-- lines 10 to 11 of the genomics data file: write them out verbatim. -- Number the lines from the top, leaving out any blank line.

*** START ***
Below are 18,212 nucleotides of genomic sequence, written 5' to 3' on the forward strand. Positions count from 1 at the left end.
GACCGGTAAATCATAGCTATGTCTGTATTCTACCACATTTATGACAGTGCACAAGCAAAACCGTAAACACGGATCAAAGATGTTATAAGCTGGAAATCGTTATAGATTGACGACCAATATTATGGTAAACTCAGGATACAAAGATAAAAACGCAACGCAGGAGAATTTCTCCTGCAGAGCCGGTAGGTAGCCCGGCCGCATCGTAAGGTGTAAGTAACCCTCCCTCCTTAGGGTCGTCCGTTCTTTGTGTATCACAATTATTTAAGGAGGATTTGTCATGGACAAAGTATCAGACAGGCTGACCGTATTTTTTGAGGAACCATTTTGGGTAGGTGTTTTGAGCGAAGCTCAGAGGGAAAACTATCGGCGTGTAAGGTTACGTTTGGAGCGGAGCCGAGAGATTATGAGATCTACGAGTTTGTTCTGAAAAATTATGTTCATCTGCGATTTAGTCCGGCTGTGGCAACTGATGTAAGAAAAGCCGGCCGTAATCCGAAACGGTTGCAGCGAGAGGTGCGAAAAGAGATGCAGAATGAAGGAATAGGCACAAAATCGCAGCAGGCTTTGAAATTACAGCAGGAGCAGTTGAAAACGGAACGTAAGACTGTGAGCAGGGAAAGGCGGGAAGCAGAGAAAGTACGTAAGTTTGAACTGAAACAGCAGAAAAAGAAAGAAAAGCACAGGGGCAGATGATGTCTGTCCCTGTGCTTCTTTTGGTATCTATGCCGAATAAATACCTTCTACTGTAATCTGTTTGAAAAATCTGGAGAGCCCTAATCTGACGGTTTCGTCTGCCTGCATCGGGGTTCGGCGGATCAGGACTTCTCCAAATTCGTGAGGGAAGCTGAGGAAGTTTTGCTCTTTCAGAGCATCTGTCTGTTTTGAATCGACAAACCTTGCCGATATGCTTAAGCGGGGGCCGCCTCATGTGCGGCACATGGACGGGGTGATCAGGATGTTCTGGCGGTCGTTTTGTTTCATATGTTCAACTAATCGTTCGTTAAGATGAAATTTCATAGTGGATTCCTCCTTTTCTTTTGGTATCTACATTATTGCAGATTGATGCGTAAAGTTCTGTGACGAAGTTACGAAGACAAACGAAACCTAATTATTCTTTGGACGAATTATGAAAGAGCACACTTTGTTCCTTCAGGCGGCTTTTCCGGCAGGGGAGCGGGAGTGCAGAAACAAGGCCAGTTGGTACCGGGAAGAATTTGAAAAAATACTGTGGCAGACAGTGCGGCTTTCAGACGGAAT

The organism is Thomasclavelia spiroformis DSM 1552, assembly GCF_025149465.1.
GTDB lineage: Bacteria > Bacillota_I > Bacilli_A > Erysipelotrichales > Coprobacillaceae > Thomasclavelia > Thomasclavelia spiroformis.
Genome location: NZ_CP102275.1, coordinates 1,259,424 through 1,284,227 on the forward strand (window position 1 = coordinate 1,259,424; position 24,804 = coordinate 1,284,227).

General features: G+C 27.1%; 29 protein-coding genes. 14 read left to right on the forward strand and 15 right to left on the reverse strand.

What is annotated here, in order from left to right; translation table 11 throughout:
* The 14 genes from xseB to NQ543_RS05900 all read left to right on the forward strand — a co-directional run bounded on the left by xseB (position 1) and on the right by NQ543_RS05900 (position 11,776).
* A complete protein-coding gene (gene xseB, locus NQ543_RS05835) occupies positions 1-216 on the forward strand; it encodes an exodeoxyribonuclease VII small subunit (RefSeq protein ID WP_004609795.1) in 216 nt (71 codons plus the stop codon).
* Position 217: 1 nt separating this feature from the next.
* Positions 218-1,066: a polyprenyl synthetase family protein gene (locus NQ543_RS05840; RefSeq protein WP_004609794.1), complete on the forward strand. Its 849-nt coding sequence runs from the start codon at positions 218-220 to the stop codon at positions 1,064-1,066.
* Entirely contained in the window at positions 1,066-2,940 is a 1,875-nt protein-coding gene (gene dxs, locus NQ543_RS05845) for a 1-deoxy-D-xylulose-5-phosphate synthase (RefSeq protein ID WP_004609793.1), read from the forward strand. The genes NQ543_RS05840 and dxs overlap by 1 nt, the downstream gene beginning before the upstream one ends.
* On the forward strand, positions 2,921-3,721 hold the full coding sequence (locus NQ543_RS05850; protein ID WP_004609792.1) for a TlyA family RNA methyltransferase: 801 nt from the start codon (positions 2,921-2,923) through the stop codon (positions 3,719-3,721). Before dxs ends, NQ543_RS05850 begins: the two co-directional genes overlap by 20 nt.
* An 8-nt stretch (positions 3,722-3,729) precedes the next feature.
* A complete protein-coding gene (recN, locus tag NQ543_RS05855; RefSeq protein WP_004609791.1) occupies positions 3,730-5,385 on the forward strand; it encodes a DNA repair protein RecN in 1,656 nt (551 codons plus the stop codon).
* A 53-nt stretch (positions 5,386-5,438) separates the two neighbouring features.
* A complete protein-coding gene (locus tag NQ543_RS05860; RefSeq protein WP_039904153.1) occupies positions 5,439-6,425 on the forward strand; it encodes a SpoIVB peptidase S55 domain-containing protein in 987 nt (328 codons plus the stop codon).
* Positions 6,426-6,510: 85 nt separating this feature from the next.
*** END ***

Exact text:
* Position 217: 1 nt separating this feature from the next.
* Positions 218-1,066: a polyprenyl synthetase family protein gene (locus NQ543_RS05840; RefSeq protein WP_004609794.1), complete on the forward strand. Its 849-nt coding sequence runs from the start codon at positions 218-220 to the stop codon at positions 1,064-1,066.